From October 2016 to March 2017 the team is joined by Guest Kats Rosie Burbidge and Eibhlin Vardy, and by InternKats Verónica Rodríguez Arguijo, Tian Lu and Hayleigh Bosher.

Monday, 27 October 2014

Never too late: if you missed the IPKat last week ...

Here's the seventeenth successive and, we believe, successful round-up of last week's substantive blog posts for the benefit of readers who missed last week's activity.  The compiler, as ever, is the suave and sophisticated Alberto Bellan, to whom we are all indebted.  We don't usually include compilation posts such as Monday Miscellanies and Wednesday Whimsies -- but we broke the rule this week to draw the attention of readers to a charitable cause to which they may well wish to contribute.  Here's this week's list:

The IPKat’s friends at C5 have put together a big conference on Trade Mark Litigation, on 29 and 30 January 2015 at the Royal Windsor Hotel, Brussels.  As Jeremy explains, the event will focus on negotiation and coexistence agreements and will feature some notable Katfriends including John Noble (Director of the British Brands Group), recent guest Kat Darren Meale (Simmons & Simmons), Judge Fidelma Macken (Deputy District Judge, and former Judge of the Court of Justice of the European Union and the Irish Supreme Court), Sam Granata (Antwerp Commercial Court judge),  Flip Petillion (Crowell & Moring dispute resolution specialist; arbitrator and WIPO panellist), and Judge Michael Fysh QC. 

* Online enforcement "has a colour and a name": blocking injunctions - A closer look at the Cartier judgment 


Last Friday the IPKat broke the news of Arnold J’s judgment in Cartier and Others v BskyB and Others, a case concerning the possibility of requiring internet service providers (ISPs) to block, or at least impede, access by their subscribers to websites that advertise and sell counterfeit goods. In this post, Eleonora gives a detailed analysis of this Arnoldian decision, which consists of a thorough assessment of the effectiveness of blocking injunctions, the conditions under which they may be granted, plus a comprehensive overview of the jurisprudence of the Court of Justice of the European Union (‘CJEU’) in both (online) copyright and trade mark cases. It is a must-read post on a must-cite case for all who deal with online infringement in the UK and EU.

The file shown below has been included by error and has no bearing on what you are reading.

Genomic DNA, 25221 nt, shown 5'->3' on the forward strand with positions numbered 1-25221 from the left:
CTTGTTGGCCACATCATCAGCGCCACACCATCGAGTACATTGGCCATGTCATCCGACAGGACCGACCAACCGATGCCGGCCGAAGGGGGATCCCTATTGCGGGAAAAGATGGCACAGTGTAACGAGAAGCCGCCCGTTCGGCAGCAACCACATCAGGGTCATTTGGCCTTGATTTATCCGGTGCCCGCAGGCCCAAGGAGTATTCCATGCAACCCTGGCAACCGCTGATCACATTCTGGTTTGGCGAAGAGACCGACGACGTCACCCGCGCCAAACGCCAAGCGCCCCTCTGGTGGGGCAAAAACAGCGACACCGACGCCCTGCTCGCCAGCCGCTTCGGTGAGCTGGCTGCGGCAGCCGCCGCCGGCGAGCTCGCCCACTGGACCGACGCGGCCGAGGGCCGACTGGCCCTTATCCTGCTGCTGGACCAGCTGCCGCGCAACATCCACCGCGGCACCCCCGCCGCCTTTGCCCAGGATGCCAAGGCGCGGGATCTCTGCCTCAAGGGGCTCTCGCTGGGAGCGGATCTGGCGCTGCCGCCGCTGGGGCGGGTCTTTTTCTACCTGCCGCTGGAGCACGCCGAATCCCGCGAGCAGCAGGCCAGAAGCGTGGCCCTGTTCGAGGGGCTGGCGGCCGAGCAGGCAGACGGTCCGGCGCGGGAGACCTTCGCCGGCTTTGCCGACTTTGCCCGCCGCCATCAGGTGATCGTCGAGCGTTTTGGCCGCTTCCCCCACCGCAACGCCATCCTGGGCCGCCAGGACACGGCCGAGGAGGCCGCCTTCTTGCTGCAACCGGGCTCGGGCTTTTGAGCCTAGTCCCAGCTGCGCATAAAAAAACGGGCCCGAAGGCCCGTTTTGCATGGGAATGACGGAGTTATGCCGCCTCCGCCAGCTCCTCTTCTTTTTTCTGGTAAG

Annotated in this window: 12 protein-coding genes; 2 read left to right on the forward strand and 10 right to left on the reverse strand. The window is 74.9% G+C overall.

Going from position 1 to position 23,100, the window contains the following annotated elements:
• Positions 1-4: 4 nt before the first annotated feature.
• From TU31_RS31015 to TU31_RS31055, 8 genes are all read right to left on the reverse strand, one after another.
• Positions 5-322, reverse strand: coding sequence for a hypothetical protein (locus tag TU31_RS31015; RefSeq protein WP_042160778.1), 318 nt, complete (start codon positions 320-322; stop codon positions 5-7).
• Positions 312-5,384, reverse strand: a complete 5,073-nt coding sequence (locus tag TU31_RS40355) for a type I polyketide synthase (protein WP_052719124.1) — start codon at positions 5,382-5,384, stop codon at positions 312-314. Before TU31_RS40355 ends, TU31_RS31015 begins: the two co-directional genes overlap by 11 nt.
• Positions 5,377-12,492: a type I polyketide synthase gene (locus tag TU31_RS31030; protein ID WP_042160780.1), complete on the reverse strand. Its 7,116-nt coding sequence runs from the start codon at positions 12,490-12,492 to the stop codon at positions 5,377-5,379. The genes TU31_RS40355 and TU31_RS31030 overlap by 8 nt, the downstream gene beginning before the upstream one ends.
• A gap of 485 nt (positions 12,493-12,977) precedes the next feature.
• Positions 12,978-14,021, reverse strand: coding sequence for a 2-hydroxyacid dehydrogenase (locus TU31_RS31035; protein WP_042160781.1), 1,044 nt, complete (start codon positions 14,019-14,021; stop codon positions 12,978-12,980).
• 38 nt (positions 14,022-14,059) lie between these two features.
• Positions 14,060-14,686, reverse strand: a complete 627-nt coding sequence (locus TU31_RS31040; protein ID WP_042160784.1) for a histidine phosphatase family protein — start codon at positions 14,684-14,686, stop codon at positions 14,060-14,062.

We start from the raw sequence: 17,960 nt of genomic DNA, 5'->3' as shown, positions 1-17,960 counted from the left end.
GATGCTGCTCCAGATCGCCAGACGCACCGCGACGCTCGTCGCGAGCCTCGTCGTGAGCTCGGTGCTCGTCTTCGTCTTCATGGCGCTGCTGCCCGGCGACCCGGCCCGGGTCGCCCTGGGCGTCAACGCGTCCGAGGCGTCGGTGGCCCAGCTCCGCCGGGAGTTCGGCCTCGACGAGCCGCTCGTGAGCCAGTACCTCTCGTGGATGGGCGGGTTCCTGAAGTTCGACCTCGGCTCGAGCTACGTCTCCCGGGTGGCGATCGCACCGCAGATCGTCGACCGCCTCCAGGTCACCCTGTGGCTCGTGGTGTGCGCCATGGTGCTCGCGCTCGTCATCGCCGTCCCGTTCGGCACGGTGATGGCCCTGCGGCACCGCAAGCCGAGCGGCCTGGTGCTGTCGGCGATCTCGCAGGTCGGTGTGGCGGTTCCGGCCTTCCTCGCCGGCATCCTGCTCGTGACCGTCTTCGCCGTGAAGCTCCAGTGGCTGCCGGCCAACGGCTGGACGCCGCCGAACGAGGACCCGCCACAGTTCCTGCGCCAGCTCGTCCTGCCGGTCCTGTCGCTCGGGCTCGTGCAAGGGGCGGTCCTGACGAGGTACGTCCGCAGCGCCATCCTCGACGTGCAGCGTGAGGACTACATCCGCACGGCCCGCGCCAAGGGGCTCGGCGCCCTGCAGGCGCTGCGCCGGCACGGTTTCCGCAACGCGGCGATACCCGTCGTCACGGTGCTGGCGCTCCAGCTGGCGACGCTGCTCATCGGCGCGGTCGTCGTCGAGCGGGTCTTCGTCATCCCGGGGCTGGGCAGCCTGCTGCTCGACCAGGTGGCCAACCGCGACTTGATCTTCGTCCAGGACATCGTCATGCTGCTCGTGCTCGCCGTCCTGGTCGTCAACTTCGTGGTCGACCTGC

* Obviousness, common general knowledge and expectations of success: Leo gets a mauling 


Jeremy hosts this post by Suleman Ali (Holly IP) on Teva UK Limited & Teva Pharmaceuticals Limited v Leo Pharma A/S & Leo Laboratories Limited [2014] EWHC 3096 (Pat), a decision by Mr Justice Birss in the Patents Court, England and Wales which addresses two patent law cornerstones: obviousness and common general knowledge. This case is about treatment of psoriasis with a combination medicinal formulation already known to that end and a particular solvent. The invention lies in the putting together of the two therapeutic substances in the same formulation and the choice of the solvent. Is that combination inventive? Do read Suleman’s post to know!

* Tripp Trapp and the Third Dimension: a study in trade mark registrability 


Here’s the much awaited IPKat comment on  Case C‑205/13 Hauck GmbH & Co. KG v Stokke A/S, Stokke Nederland BV, Peter Opsvik and Peter Opsvik A/S, a decision where the CJEU addressed the trade mark absolute grounds of “substantial value” and “shape which results from the nature of the goods themselves”. The Dutch case that gave rise to this reference concerned the possibility of registering as a trade mark the well-known Stokke’s “Tripp Trapp” children’s chair, which the Dutch Supreme Court considered having a “high degree of originality”. Is the CJEU’s decision as original as that delightful piece of design, wonders Jeremy?

* EPO Relaxes Unity Procedural Rules - how it works in practice 


Darren gives the floor to his colleague and authoritative commentator on the European Patent Convention (‘EPC’) Derk Visser, who explores the practical application of the new version of Rule 164 EPC [on which see the IPKat last year’s report here], which will comes into effect on 1 November. Under the amended provision, applicants may make any amendment that does not extend the subject-matter of the PCT application as filed and continue the prosecution before the EPC with the claims as originally filed in the PCT application, using the claims as amended in the international phase. It sounds relaxing, indeed.

* Patentability: a perpetual problem 


Jeremy reports on Peter Crowley v United Kingdom Intellectual Property Office, an extempore Patent Court, England and Wales, ruling in which Mr Justice Mann addressed the patentability of an invention consisting of a machine supposed to produce a surplus of energy to that which was needed in order to operate it. The hearing officer rejected the application on the ground that the machine contravened the first law of thermodynamics, which states that energy can be neither created nor destroyed. While attempts to obtain perpetual motion are not new to human history [see IPKat posts here and here] one wonders whether effort should be made to better divide fantasy from actual technology.

* Wednesday whimsies 


Some whimsies are less whimsical than others. This is the case for Sebastian’s story, which Jeremy reports last week, calling for our readership’s generosity. Sebastian is a 3 ¾ year old boy who lives with cerebral palsy. He can move only on his tiptoes, but a surgical procedure to be carried out in the spring of 2015 could allow him to walk normally. The operation’s costs amount to £75,000, and Andrew J. Clay (Squire Patton Boggs) had the great idea to do a sponsored bike ride across the north of England on Friday 31 October to raise money for the operation. You can sponsor Andrew’s enterprise, as Jeremy already did, by following this link.